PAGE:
How Your Favorite Plant-Based Milk Alternatives Rank on the Sustainability Scale
This article was written by The Zillennial Zine’s spring editorial intern Megan Pavek. Find her on Instagram at @megan.pavek. If you would like to share an article with The Zillennial, send us an email at email@example.com.
It’s no secret that Zillennials love plant-based milk alternatives. Not only do they have a longer shelf-life, but they are better for the environment than fresh dairy in most cases. Gone are the days of forcing children to finish their glasses of milk before leaving the dining room table. Millennials, Zillennials, and Gen Z are choosing to forgo the beverage altogether, impacting milk-drinking tendencies for generations to come. And when you do need milk for coffee or cereal, many will choose a plant-based alternative to avoid stomach issues or guilt about expanding their carbon footprint.
Milk shame is real, and is typically directed toward dairy-drinking adults. However, alternative milk fans shouldn’t be so quick to ride their high horses, as some plant-based options are not as eco-friendly as we assume. Today there are more milk options than ever, and just because the label proudly boasts plant-based doesn’t mean it’s automatically the most sustainable milk. So what is?
When determining sustainability, the main factors include: emissions, land use, water use, ethics, and how farming practices impact the surrounding ecosystem. Consumers have the power to reduce food’s environmental impact through education and intentional purchases. According to the BBC, producing a glass of dairy milk results in almost three times the greenhouse gas emissions as plant-based alternatives.
There is no doubt that big dairy has a negative impact on the planet, but researchers note that purchasing and consuming dairy milk at the local level can help decrease emissions. If you want to continue drinking dairy milk, find a local farmer whose practices you trust and support!
The Dark Side of Almond Milk
Almond milk is one of the most popular plant-based milk alternatives and has low greenhouse gas emissions. Almond orchards have the ability to capture and store carbon, plus their co-products can be used for renewable energy and dairy feed creating the potential for them to become carbon neutral or even carbon negative. Sounds great, right?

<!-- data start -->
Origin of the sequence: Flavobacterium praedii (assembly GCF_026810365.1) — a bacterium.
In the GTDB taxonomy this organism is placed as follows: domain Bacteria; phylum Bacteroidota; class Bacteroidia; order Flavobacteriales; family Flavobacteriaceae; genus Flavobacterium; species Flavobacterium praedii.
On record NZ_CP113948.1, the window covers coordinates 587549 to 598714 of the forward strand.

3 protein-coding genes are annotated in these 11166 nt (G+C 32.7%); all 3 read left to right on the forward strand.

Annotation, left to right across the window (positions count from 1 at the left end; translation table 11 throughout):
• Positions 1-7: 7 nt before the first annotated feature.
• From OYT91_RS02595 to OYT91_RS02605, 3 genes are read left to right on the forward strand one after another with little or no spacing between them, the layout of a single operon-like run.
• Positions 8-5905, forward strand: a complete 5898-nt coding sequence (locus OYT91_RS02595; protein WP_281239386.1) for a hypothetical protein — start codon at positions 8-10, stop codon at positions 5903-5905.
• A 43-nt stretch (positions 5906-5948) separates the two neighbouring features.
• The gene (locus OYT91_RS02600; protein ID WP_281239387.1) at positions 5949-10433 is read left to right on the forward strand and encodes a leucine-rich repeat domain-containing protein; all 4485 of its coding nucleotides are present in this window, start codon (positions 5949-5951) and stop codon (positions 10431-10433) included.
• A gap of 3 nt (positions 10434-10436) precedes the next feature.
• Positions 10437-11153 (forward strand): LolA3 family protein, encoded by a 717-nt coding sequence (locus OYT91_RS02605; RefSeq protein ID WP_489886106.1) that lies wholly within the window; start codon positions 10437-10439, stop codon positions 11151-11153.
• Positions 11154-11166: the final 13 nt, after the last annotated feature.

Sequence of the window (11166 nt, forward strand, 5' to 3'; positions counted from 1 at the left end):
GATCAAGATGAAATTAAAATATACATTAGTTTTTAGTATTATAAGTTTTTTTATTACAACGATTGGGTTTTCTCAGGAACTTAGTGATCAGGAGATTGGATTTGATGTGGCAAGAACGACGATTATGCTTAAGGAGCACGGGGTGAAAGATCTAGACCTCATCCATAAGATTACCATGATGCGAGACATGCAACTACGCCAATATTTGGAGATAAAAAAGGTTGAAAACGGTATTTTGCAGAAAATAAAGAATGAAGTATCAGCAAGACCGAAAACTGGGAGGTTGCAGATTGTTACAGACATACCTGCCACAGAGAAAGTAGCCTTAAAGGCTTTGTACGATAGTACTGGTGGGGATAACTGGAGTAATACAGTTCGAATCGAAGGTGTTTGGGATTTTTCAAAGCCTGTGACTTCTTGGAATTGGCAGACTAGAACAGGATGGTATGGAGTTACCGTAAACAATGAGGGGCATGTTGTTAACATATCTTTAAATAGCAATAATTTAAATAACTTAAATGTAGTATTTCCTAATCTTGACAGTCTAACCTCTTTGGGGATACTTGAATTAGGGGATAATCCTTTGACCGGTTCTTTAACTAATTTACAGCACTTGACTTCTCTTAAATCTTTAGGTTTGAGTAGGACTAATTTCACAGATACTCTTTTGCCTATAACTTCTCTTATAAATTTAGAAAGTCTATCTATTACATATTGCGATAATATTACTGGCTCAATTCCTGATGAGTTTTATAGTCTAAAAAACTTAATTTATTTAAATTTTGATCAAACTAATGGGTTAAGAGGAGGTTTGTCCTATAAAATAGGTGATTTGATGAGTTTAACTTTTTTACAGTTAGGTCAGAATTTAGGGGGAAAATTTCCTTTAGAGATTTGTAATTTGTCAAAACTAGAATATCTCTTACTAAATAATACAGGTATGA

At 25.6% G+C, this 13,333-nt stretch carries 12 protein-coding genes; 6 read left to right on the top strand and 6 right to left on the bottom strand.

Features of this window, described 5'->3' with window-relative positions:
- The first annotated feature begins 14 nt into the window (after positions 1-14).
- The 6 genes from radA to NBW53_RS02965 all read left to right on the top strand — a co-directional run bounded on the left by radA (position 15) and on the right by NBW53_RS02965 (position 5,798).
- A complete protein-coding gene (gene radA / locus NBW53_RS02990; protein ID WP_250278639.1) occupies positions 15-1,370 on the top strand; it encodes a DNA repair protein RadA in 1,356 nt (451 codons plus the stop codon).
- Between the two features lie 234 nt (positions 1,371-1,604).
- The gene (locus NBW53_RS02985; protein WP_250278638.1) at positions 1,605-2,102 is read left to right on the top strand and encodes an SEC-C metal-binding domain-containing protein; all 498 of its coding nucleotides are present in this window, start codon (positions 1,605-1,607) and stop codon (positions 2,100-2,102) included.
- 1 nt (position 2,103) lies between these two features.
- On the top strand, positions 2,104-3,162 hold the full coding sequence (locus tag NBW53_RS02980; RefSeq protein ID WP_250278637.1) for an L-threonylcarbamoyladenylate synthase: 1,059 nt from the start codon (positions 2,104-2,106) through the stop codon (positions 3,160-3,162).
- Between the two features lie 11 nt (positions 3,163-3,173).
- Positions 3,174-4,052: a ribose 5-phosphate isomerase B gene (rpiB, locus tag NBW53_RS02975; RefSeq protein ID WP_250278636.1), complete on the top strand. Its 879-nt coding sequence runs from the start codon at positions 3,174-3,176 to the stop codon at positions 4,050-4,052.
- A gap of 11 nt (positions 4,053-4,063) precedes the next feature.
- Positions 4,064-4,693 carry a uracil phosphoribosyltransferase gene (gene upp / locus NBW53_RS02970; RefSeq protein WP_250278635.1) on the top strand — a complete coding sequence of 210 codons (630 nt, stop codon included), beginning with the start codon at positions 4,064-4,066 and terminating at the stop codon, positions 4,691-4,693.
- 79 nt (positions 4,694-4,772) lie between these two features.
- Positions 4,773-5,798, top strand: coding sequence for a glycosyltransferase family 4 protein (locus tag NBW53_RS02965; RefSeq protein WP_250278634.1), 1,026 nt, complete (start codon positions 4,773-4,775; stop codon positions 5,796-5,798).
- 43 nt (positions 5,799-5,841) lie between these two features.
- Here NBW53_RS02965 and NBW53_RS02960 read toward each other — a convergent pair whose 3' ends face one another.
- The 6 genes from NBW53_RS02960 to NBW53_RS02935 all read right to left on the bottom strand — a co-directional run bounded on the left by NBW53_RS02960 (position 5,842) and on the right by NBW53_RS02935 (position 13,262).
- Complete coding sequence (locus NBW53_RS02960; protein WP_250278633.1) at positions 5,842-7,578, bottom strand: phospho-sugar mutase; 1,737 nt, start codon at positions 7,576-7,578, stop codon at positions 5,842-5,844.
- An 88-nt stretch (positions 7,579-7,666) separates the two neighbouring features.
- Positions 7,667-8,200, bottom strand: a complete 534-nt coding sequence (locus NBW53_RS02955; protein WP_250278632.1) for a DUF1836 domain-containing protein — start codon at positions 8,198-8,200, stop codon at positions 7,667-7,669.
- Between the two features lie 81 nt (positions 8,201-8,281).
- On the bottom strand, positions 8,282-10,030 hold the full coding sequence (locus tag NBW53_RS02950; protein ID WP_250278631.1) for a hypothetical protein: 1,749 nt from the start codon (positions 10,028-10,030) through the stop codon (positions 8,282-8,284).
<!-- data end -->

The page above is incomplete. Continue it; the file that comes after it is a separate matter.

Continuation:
The reality of growing almonds is not as promising, with National Geographic reporting that it takes three gallons of water to grow one California almond. In fact, 80% of the world’s almond supply is grown in California where severe drought has become common. Another aspect of this issue is that almond trees need to be pollinated, and currently an estimated 70% of all commercial bees are required for the job. Bees play a critical role in the environment and their population is already unstable, so essentially almond production is relying on resources that are unreliable and further exacerbating existing problems. It’s also been reported that the almond industry is having lasting effects on the bee pollinator population.
How Other Alternatives Rank
Arguably, oat milk is a better choice than almond when comparing water usage and farming practices that impact the surrounding environment. However, studies still find oat milk creating more emissions overall, along with a number of concerns regarding oat-growing as a large-scale monoculture. This means that only a single type of crop is grown in fields, allowing for efficient, large-scale agriculture. It also alludes that not all oat that is grown together is being used for the same products, with a majority going to livestock feed instead of your milk. National Geographic cites a 2018 report which found pesticides in the product due to farmers spraying Roundup on oats before harvest. While not all brands condone this practice, it may be worth looking into the supplier of your favorite oat milk.
Other popular milk alternatives include soy and hemp milk. Soy receives an A+ when it comes to lower emissions and water usage, however, it raises eyebrows when examining land usage and ethical farming practices. Mainly, the issue with producing soy as a crop is that it takes up a lot of space and is a large contributor to deforestation in the Amazon.
Hemp milk is viewed as a game changer by scientists, researchers and climate advocates alike. National Geographic reports that “hemp milk needs more water than soy but less than almond and dairy; its deep roots improve soil structure; and the plant creates shade, limiting weed growth and the need for fertilizers.” Additionally, the other parts of the plant that aren’t used for milk can be used for other products such as cloth, paper, and plastic alternatives which reduces overall waste.
Hemp milk is clearly a standout, but other alternatives like oat and soy are not far behind since they are produced from less water-intensive crops.
Do you drink plant-based milk alternatives? Which is your favorite? Let us know in the comments below!